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Article: Installing the Qt Palmtop Environment on the iPAQ

Jan 27, 2001 — by Rick Lehrbaum — from the LinuxDevices Archive
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Foreword: This article is the fourth in a LinuxDevices.com series on Exploring Linux PDA Software Alternatives by Jerry Epplin that explores the history, status, alternative architectures, and future developments of Linux on PDAs and handheld devices. In this installment, Epplin takes a look at how Trolltech's Qt Palmtop Environment (later renamed to “Qtopia”) and related Linux software install and operate on a Compaq iPAQ PDA.



The Qt Palmtop Environment

Previous articles in the series introduced the options available (part 1), discussed the handhelds.org kernel project (part 2), and covered the Century Software Microwindows Development Environment (part 3).

The handhelds.org distribution uses the X window system, an appropriate choice for a high-end PDA like the iPAQ. But several companies provide GUI development environments implemented directly on the Linux framebuffer device, an approach that results in more efficient use of resources at the expense of the flexibility of X. One such development environment is the Qt Palmtop Environment (QPE) by Trolltech, the developers of the Qt GUI framework.

In this article, I will discuss what QPE is and what's unique about it, explain how to obtain and install it, and review its operation and utility as a developer's tool.

Qt, KDE, and the GPL

Most Linux users are aware of Qt, the GUI framework on which the KDE desktop environment is based. In the Linux desktop application development world, Qt competes with Gtk+, which forms the basis for the Gnome desktop environment. Until recently developers were faced with a choice between the pure open-source licensing of Gtk+, which has what many consider to be a less elegant programming model; and the somewhat more proprietary licensing of Qt, which has a clean, intuitive, object-oriented API.

The proprietary Qt license complicated the licensing of KDE, which is distributed under the GPL and LGPL — no one was quite certain whether it was strictly legal to link it with the proprietary-licensed Qt. But recent licensing changes by Trolltech have removed the licensing issues, somewhat tipping the scales toward Qt — and, by extension, toward KDE in the desktop world.

Trolltech's decision to make Qt available under the GPL simplifies the distribution of KDE, and as a result enables wider acceptance of Qt as an open-source GUI framework. This license move also extends to Qt/Embedded, Trolltech's version of Qt targeted toward low-footprint applications; and to QPE itself.

So at this point everything needed for QPE is fully open-source, which completes Trolltech's transition from frowned-upon black sheep of the open-source family to member in good standing. (Note: see my column entitled A developer's perspective on the GPLing of Qt for further discussion of Qt's licensing evolution and strategy.)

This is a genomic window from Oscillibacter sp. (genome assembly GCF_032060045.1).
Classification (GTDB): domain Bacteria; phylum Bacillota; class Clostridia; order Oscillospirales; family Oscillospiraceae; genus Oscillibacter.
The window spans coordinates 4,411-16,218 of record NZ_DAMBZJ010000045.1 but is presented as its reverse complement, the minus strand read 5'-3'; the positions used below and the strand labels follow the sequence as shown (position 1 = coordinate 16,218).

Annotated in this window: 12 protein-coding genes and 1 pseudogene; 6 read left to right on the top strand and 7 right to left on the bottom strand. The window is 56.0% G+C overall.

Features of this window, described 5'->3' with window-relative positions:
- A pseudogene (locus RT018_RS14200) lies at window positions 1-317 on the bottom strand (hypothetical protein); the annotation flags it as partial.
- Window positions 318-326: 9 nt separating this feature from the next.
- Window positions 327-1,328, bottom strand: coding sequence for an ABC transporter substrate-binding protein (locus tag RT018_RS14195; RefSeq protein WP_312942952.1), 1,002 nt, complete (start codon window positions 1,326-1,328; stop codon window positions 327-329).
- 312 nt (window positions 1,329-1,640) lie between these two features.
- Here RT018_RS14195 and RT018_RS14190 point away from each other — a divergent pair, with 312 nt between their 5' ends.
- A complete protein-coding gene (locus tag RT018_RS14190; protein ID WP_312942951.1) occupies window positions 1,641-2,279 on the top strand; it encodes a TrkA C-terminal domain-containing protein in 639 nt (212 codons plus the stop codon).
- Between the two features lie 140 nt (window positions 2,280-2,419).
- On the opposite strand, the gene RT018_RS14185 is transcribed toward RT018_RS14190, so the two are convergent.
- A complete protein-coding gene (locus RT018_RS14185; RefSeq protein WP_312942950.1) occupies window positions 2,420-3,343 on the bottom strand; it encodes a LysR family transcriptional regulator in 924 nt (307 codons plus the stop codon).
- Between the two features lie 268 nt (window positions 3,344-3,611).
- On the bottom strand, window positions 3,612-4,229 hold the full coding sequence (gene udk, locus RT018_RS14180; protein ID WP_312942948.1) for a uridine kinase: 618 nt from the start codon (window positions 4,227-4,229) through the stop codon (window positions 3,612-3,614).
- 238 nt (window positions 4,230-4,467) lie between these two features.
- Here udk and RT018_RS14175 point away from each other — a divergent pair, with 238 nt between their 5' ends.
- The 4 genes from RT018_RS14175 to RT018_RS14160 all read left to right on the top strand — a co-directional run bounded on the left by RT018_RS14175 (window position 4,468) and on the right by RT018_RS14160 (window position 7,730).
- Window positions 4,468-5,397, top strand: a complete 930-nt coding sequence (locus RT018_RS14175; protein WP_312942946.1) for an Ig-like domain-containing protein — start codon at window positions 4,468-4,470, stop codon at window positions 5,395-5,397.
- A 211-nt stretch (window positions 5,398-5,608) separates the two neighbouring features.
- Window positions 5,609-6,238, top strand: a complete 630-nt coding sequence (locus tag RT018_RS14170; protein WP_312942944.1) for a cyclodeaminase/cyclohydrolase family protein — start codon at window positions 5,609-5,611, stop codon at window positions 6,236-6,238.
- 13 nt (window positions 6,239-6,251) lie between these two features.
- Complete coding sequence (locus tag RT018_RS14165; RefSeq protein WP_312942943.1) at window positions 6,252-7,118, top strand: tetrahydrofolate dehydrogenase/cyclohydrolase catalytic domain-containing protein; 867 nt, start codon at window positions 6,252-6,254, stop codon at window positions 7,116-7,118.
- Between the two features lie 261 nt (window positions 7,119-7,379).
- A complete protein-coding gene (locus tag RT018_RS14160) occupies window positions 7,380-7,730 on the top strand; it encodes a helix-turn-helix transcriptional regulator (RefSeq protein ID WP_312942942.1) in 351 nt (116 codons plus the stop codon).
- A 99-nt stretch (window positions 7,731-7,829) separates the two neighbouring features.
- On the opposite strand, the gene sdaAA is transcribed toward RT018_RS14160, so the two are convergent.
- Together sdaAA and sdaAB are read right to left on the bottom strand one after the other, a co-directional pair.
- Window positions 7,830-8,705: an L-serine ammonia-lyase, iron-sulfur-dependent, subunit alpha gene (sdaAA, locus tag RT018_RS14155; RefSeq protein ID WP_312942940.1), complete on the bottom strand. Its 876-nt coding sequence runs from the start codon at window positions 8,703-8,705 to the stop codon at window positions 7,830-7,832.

Qt's excellent documentation, and where to get it

Besides having good licensing terms, Trolltech's products are all extremely well documented. It would be hard to find a better documented open-source API than Qt. An excellent online API reference, manuals, and tutorials are available at doc.trolltech.com. And because of its popularity with desktop GUI developers there are many third-party books on Qt available (including one in the popular “SAMS Teach Yourself” series).

Qt/Embedded and QPE are also relatively well documented, considering that they are quite newly developed software tools. This factor alone is likely to have great appeal to many potential PDA and embedded system application developers who don't happen to share in the hard-core “RTSCTFOHTUI” (i.e. read-the-source-code-to-figure-out-how-to-use-it) mentality.

In short, Trolltech seems to understand that most professional developers prefer to focus on their application needs, rather than on the environment. And they have provided the documentation to meet this need.

Obtaining and installing QPE

As mentioned, Trolltech's QPE documentation is quite good. Installing the prebuilt binaries is trivial . . .

  • Download them from Trolltech's website, here;

  • Then, simply start with the standard handhelds.org distribution (see part 2 of this series), and substitute the /usr block from QPE.

The result is a very pleasing user interface, with a reasonable complement of handheld applications — an address book, calculator, spreadsheet program, todo list manager, MP3 player, and some games.

Building QPE from its sources

Building the distribution from scratch is also not difficult, but some notes are in order. Two options are available, the “static, single application build” and the “dynamic build”. The static build results in a smaller binary, but does not allow for adding applications after the build — this is appropriate for devices with fixed functionality. The “dynamic build” allows for loading new programs into the system, which is of course appropriate for typical PDA uses.

The procedure for building and installing either of these builds is straightforward. Begin by downloading Qt/Embedded and QPE from here. Then untar them and follow the directions in the qpe/README.html file.